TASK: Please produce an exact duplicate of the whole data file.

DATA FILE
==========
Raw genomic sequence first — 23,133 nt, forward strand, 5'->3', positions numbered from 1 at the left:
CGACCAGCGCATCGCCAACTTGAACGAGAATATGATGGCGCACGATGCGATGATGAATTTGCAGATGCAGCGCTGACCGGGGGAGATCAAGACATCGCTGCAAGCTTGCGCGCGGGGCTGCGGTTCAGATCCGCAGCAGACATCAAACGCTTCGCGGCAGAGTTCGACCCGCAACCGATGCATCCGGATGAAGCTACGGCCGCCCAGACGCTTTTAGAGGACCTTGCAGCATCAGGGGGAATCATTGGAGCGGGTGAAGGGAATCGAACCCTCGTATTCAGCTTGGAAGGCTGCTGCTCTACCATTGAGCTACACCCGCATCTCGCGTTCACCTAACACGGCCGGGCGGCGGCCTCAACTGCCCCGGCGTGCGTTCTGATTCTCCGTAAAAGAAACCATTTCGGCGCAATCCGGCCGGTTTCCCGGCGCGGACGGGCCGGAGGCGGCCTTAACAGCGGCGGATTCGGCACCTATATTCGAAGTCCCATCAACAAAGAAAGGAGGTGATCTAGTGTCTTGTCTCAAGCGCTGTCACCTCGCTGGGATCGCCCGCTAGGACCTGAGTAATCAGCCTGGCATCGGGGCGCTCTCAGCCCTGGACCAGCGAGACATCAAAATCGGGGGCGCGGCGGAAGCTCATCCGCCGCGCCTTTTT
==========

Raw genomic sequence first — 23,133 nt, forward strand, 5'->3', positions numbered from 1 at the left:
CGACCAGCGCATCGCCAACTTGAACGAGAATATGATGGCGCACGATGCGATGATGAATTTGCAGATGCAGCGCTGACCGGGGGAGATCAAGACATCGCTGCAAGCTTGCGCGCGGGGCTGCGGTTCAGATCCGCAGCAGACATCAAACGCTTCGCGGCAGAGTTCGACCCGCAACCGATGCATCCGGATGAAGCTACGGCCGCCCAGACGCTTTTAGAGGACCTTGCAGCATCAGGGGGAATCATTGGAGCGGGTGAAGGGAATCGAACCCTCGTATTCAGCTTGGAAGGCTGCTGCTCTACCATTGAGCTACACCCGCATCTCGCGTTCACCTAACACGGCCGGGCGGCGGCCTCAACTGCCCCGGCGTGCGTTCTGATTCTCCGTAAAAGAAACCATTTCGGCGCAATCCGGCCGGTTTCCCGGCGCGGACGGGCCGGAGGCGGCCTTAACAGCGGCGGATTCGGCACCTATATTCGAAGTCCCATCAACAAAGAAAGGAGGTGATCTAGTGTCTTGTCTCAAGCGCTGTCACCTCGCTGGGATCGCCCGCTAGGACCTGAGTAATCAGCCTGGCATCGGGGCGCTCTCAGCCCTGGACCAGCGAGACATCAAAATCGGGGGCGCGGCGGAAGCTCATCCGCCGCGCCTTTTT